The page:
Many thanks to Neil, because having my story available online helped to clinch the sale. : )

Here's a link to that original novelette in Clarkesworld.

Stay tuned for more details!

Monday, April 3, 2017


That's right, Five to the Future, another anthology with a new story (actually a novelette) by me has been unleashed. My contribution was inspired by the current political situation in the United States of America. It also features a character based on my infamous Calacanaut drawing/logo.

There's also a novelette by my wife, the fabulous Emily Devenport!

And much, much more!

Here's the official announcement:

Digital Parchment Services (distributed by Futures-Past Editions) and M.Christian are pleased to announce the imminent release of a brand new science fiction anthology edited by M.Christian:

Five To The Future
All New Novelettes of Tomorrow and Beyond

Featuring never-before-published work by Ernest Hogan (Locus Award Finalist), Arthur Byron Cover (Nebula Award Finalist), Emily Devenport (Boomerang Award winner), Cynthia Ward (Asimov’s SF Magazine), and M.Christian (Lambda Award Finalist):

Here’s what editor M.Christian says about this new anthology:

And here we are: a Chicano fiesta of multicultural caliente salsa from Ernest Hogan, a soul-touching tale of furry friends and bittersweet affection by Emily Devenport, a neon-highlighted 80s love letter to a classic anime by Cynthia Ward, a multi-dimensionally kaleidoscopic tale of love beyond reality by Arthur Byron Cover, and even my own modest contribution in four stories as one, about the Soviet-era practice of smuggling Western music impressed onto discarded X-rays.

About the contributors to Five To The Future:

Extensively published in science fiction, fantasy, horror, thrillers, and non-fiction, it is in erotica that M.Christian has become an acknowledged master, with more than 400 sales in such anthologies as Best American Erotica, Best Gay Erotica, Best Lesbian Erotica, Best Bisexual Erotica, Best Fetish Erotica, and in fact too many anthologies, magazines, and sites to name.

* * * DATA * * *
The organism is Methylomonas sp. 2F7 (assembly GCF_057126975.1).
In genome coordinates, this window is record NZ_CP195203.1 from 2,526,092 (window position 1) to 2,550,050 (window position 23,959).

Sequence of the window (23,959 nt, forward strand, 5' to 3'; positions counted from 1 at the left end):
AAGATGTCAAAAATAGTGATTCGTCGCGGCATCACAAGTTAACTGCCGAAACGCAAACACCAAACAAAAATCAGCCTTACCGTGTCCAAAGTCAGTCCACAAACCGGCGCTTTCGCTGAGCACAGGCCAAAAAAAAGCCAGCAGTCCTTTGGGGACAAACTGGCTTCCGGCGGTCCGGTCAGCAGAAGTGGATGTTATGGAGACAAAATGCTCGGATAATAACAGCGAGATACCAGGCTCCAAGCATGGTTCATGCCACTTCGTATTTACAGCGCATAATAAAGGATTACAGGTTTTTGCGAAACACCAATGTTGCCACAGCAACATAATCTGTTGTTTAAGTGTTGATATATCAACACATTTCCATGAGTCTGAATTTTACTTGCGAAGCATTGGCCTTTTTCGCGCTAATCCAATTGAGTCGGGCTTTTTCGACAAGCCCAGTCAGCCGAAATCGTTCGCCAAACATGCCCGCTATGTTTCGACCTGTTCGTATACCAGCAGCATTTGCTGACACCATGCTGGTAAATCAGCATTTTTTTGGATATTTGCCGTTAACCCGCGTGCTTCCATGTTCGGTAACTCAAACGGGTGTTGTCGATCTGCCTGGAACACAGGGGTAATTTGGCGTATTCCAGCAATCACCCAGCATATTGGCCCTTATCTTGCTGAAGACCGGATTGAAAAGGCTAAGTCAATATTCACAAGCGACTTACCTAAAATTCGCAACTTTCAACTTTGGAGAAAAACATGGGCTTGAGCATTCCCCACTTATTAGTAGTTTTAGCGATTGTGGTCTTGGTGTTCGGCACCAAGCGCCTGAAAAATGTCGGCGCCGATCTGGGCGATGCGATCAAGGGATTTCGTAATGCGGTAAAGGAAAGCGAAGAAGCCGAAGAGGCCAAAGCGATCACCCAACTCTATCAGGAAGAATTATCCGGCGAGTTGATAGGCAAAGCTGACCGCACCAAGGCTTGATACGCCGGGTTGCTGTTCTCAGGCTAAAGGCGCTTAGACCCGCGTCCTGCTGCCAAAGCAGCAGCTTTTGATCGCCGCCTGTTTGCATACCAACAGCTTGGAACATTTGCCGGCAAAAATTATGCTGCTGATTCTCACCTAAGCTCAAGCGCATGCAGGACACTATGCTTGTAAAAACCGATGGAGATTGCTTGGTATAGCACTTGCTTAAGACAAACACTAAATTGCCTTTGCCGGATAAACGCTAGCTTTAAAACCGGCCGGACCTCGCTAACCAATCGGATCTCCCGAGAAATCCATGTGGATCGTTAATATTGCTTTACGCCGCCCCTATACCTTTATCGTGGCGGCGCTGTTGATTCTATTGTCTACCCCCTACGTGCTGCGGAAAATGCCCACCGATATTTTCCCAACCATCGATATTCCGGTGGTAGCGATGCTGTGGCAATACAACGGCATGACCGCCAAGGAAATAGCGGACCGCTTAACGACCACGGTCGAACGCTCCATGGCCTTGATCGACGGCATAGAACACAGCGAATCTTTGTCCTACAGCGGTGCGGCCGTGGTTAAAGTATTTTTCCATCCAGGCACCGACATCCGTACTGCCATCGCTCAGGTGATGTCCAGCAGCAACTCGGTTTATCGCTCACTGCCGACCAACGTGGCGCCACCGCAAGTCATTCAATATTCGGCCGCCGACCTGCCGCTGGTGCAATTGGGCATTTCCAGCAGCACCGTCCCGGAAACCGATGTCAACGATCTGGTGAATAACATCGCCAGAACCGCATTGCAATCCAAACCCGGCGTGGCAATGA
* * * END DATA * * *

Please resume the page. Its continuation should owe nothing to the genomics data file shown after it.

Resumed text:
But M.Christian has other tricks up his literary sleeve: in addition to writing, he is a prolific and respected anthologist, having edited twenty-five anthologies to date including The Mammoth Book of Future Cops, The Mammoth Book of Tales of the Road (with Maxim Jakubowksi); Confessions, Garden of Perverse, Amazons (with Sage Vivant), and many more.

As a novelist, M.Christian has shown his versatility with books such as the queer vamp novels Running Dry and The Very Bloody Marys; the erotic romance Brushes; the science fiction erotic novel Painted Doll; and the rather controversial gay horror/thrillers Finger’s Breadth and Me2.


Arthur Byron Cover is a former bookseller, critic, and big mouth. He published several sf novels in another era. He was raised in Tazewell, Virginia, which is in Tazewell County, which was named after a man who opposed the formation of the county until he learned it was going to be named after him. He is one degree of separation from F. Scott Fitzgerald, former President Clinton, Nelson Mandela, and a whole lot of rich and famous people in liberal Hollywood, many still alive. He currently lives with his wife and six pets in the middle of nowhere called Packwood, Washington, where the elk roam and the volcanoes haven’t erupted for thirty years.